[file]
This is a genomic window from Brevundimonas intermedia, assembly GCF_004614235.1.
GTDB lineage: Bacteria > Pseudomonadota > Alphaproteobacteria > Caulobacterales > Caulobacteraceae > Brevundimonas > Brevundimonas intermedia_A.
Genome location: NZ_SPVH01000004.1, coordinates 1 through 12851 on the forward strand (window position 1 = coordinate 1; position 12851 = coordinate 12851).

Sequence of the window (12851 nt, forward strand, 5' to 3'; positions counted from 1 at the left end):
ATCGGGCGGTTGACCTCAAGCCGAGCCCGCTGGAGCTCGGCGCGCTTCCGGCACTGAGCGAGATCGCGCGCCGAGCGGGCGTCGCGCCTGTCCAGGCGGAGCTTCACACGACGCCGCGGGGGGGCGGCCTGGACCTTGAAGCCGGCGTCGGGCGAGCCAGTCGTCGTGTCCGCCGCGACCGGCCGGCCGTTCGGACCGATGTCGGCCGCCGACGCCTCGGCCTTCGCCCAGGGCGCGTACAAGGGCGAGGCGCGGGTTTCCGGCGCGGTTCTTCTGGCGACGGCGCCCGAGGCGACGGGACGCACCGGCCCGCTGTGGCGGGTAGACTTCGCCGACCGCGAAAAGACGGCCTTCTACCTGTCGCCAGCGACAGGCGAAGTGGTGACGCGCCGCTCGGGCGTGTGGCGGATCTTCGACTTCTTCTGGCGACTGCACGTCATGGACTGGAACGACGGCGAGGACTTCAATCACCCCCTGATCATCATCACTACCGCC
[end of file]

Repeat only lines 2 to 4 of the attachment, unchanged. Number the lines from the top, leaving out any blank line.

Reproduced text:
GTDB lineage: Bacteria > Pseudomonadota > Alphaproteobacteria > Caulobacterales > Caulobacteraceae > Brevundimonas > Brevundimonas intermedia_A.
Genome location: NZ_SPVH01000004.1, coordinates 1 through 12851 on the forward strand (window position 1 = coordinate 1; position 12851 = coordinate 12851).

Sequence of the window (12851 nt, forward strand, 5' to 3'; positions counted from 1 at the left end):